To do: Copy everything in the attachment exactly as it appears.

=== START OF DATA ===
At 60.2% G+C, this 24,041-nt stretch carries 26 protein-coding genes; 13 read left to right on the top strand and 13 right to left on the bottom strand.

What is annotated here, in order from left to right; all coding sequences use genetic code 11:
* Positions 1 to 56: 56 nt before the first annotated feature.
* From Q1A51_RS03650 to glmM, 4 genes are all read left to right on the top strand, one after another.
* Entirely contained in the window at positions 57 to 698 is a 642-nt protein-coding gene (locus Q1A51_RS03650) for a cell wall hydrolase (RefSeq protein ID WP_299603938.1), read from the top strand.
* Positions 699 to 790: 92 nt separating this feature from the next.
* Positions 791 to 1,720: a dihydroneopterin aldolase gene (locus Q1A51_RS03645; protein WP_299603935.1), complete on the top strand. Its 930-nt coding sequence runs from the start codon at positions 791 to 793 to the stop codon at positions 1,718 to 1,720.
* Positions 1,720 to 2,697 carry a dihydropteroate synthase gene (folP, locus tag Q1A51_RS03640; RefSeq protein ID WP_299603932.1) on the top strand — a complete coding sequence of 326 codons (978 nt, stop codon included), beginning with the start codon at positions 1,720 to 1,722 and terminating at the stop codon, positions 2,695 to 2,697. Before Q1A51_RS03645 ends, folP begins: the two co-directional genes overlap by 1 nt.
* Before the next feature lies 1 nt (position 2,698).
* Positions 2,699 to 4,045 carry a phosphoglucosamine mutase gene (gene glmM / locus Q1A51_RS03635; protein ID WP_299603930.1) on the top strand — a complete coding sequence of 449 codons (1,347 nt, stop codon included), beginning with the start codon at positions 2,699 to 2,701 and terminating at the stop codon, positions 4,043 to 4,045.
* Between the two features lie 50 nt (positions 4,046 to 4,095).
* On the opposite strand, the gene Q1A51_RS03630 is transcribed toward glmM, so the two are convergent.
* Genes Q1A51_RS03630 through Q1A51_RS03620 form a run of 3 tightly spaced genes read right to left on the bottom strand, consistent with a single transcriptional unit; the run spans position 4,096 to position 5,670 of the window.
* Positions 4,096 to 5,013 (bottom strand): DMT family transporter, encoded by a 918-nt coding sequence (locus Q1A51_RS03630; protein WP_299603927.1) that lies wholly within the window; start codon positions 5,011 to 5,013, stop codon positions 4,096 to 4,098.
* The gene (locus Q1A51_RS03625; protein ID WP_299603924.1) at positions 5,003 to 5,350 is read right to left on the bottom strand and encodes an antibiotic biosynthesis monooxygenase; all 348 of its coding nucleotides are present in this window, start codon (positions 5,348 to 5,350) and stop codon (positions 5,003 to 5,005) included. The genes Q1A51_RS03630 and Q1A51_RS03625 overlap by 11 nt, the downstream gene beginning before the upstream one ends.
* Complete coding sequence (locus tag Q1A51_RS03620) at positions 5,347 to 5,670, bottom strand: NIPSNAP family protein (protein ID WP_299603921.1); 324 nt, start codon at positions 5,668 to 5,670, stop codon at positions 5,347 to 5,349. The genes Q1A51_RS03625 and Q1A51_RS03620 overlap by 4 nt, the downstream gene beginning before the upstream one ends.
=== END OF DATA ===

At 60.2% G+C, this 24,041-nt stretch carries 26 protein-coding genes; 13 read left to right on the top strand and 13 right to left on the bottom strand.

What is annotated here, in order from left to right; all coding sequences use genetic code 11:
* Positions 1 to 56: 56 nt before the first annotated feature.
* From Q1A51_RS03650 to glmM, 4 genes are all read left to right on the top strand, one after another.
* Entirely contained in the window at positions 57 to 698 is a 642-nt protein-coding gene (locus Q1A51_RS03650) for a cell wall hydrolase (RefSeq protein ID WP_299603938.1), read from the top strand.
* Positions 699 to 790: 92 nt separating this feature from the next.
* Positions 791 to 1,720: a dihydroneopterin aldolase gene (locus Q1A51_RS03645; protein WP_299603935.1), complete on the top strand. Its 930-nt coding sequence runs from the start codon at positions 791 to 793 to the stop codon at positions 1,718 to 1,720.
* Positions 1,720 to 2,697 carry a dihydropteroate synthase gene (folP, locus tag Q1A51_RS03640; RefSeq protein ID WP_299603932.1) on the top strand — a complete coding sequence of 326 codons (978 nt, stop codon included), beginning with the start codon at positions 1,720 to 1,722 and terminating at the stop codon, positions 2,695 to 2,697. Before Q1A51_RS03645 ends, folP begins: the two co-directional genes overlap by 1 nt.
* Before the next feature lies 1 nt (position 2,698).
* Positions 2,699 to 4,045 carry a phosphoglucosamine mutase gene (gene glmM / locus Q1A51_RS03635; protein ID WP_299603930.1) on the top strand — a complete coding sequence of 449 codons (1,347 nt, stop codon included), beginning with the start codon at positions 2,699 to 2,701 and terminating at the stop codon, positions 4,043 to 4,045.
* Between the two features lie 50 nt (positions 4,046 to 4,095).
* On the opposite strand, the gene Q1A51_RS03630 is transcribed toward glmM, so the two are convergent.
* Genes Q1A51_RS03630 through Q1A51_RS03620 form a run of 3 tightly spaced genes read right to left on the bottom strand, consistent with a single transcriptional unit; the run spans position 4,096 to position 5,670 of the window.
* Positions 4,096 to 5,013 (bottom strand): DMT family transporter, encoded by a 918-nt coding sequence (locus Q1A51_RS03630; protein WP_299603927.1) that lies wholly within the window; start codon positions 5,011 to 5,013, stop codon positions 4,096 to 4,098.
* The gene (locus Q1A51_RS03625; protein ID WP_299603924.1) at positions 5,003 to 5,350 is read right to left on the bottom strand and encodes an antibiotic biosynthesis monooxygenase; all 348 of its coding nucleotides are present in this window, start codon (positions 5,348 to 5,350) and stop codon (positions 5,003 to 5,005) included. The genes Q1A51_RS03630 and Q1A51_RS03625 overlap by 11 nt, the downstream gene beginning before the upstream one ends.
* Complete coding sequence (locus tag Q1A51_RS03620) at positions 5,347 to 5,670, bottom strand: NIPSNAP family protein (protein ID WP_299603921.1); 324 nt, start codon at positions 5,668 to 5,670, stop codon at positions 5,347 to 5,349. The genes Q1A51_RS03625 and Q1A51_RS03620 overlap by 4 nt, the downstream gene beginning before the upstream one ends.